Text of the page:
PRACTICAL MACHINE LEARNING
Once the purview of programmers and statisticians, machine learning has expanded across applications and disciplines into virtually every industry. And to keep pace with an increasingly data-driven marketplace, professionals of all stripes have set their sights on mastering its fundamentals.
UC Berkeley Extension’s Practical Machine Learning course offers a hands-on introduction to machine learning with R-programming that includes real-world datasets that let you solve problems in a variety of industries. Whether it’s business leaders aiming to improve their understanding of data science and machine learning to coordinate better with teams on tactical data-based initiatives, or aspiring data scientists seeking to master the practical aspects of problem framing and model deployment, the course addresses topics, tools, and techniques to help professionals from any background or industry enhance their machine learning skills.
- 111Video Lectures
- 6Application Assignments
- 26R Illustration Videos
- 5Exercises / Quizzes
- 6Live Webinars
- Machine Learning – The What, The Why, and The How?
- Machine Learning – Models and Functions
- Model Training
- Model Scoring
- Classification of Machine Learning Algorithms
- Three Features of Supervised ML Algorithms
- Summary and Key Takeaways
- Overview of Machine Learning Process
- Business Problem Framing
- Define the Final Delivery
- Frame the Problem: App Store Example
- Collect and Shape Data: Reading Data in R
- Collect and Shape Data: Shaping Data in R
- Exploratory Data Analysis
- EDA in R
- Fitting a simple model
- Fitting a simple model in R
- Linear Model Training in R
- Limitations of a Linear Model
- Linear Model Training in R (One Variable)
- Linear Model Training in R (Multiple Variable)
- Stepwise Regression
- Stepwise Regression in R
- Summary and Key Takeaways
- Introduction to Classification (Categorical Modeling)
- Building from Linear Regression
- Loss Function
- Unconstrained Errors
- Logistic Function
- Use of the logistic
- Probability, Odds, and Log-odds
- Training a Logistic Regression Mode
- Stepwise Regression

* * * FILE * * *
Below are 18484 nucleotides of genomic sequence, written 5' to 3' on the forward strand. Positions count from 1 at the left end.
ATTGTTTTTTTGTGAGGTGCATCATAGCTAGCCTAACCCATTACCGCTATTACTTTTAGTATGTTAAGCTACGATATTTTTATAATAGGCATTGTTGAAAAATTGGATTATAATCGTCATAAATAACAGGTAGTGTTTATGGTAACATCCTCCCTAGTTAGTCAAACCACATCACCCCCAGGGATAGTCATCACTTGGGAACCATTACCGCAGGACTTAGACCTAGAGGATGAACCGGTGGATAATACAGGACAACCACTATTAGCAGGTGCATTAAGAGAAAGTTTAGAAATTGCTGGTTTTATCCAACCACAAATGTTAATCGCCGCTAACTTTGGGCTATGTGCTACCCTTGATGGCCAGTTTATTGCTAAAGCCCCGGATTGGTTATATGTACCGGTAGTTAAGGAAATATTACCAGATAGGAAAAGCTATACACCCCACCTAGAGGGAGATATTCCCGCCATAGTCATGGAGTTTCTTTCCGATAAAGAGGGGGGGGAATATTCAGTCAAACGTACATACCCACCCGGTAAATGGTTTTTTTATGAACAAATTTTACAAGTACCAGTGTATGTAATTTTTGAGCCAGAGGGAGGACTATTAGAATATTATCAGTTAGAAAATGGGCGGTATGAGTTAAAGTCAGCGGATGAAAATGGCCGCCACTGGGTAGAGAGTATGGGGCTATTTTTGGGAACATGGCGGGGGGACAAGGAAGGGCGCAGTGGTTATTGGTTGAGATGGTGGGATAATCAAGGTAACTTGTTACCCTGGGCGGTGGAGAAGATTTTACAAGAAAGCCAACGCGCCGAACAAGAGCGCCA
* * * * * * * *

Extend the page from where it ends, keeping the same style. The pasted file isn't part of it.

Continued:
- Variable Importance
- Multinomial Logistic Regression
- Summary and key Takeaways
- Introduction to Model Evaluation
- Class Separation Plot
- Confusion Matrix
- Evaluating Models Using Confusion Matrix
- Nomenclature of Binomial Metrics
- ROC Curves
- Default ROC Curve
- Generalizing ROC Curve
- Value matrix and curve
- Class Imbalance
- Cohen’s Kappa
- Summary and Key Takeaways
- Introduction to Decision Trees
- Recursive Partitioning
- Partitioning Scoring
- Splitting Continuous Variables
- Splitting Categorical Variables
- How to Evaluate Best Split?
- Measures if Homogeneity
- Evaluating Splits Using Model Performance
- Finding the Best Split
- Stopping Criteria
- Rules for Partitioning
- Handling Missing Data
- Tree Method: Advantages and Disadvantages
- RP Classification & Regression Examples – coding example
- Intro to Resampling
- Variance-bias Tradeoff
- Training and Testing Model Performance
- Resampling Methods
- Resampling Process and Practice
- Tuning Parameter Optimization
- Caret Package in R
- Model Validation
- Tidyverse Coding Example
- Introduction to Model Improvements
- Model Ensembles
- Bagging Models
- Random Forests
- Using Random Forest – Coding Example
- Generalized Ensembles and Model Stacking
- Simple Boosting
- Comparison with CART
- Gradient Boosting
- Weak Learners
- Local Minimums vs Global Minimums
- Stochastic Gradient Boosting Machines
- Stochastic GBMs – Coding Example
- Introduction to Neural Networks
- Analogy to Brain Function
- From Neurons to Neural Networks
- Single-Layer Feed Forward Networks
- Solutions to Overfitting
- MNIST Handwriting Recognition
- MNIST Coding Example
- Back Propagation
- Deep Learning
- Introduction to Unsupervised Learning
- Principal Components Analysis (PCA)
- PCA Coding Example
- K-means Coding Example
- Hierarchical Clustering (HC)
- HC Coding Example
- Clustering Code Example
- Association Rules
- Association Rules Coding Example
- Semi-Supervised Learning
- Introduction to Model Deployment
- Model Development: Roles and Success Factors
- Data Science Project Life Cycle
- Creating a Problem Statement
- Deployment Assets
- Deployment Patterns
- Agile Process for Deployment
- Managing Environments and Assets
- Introduction to Problem Framing
- Recommender Systems 1: Problem Framing
- Recommender Systems 2: Debrief and Approaches
- Recommender Systems 3: Walkthrough with Coding hints
- Customer Lifetime Value 1: Problem Framing
- Customer Lifetime Value 2: Debrief and Approaches
- Customer Lifetime Value 3: Walkthrough with Coding hints
- Deployment and Performance Considerations
Price Predictions Using App Store Data
Participants will perform an exploratory data analysis (EDA) and build a univariate or multivariate linear regression model using data from Apple’s app store.
Predicting Probability of Credit Default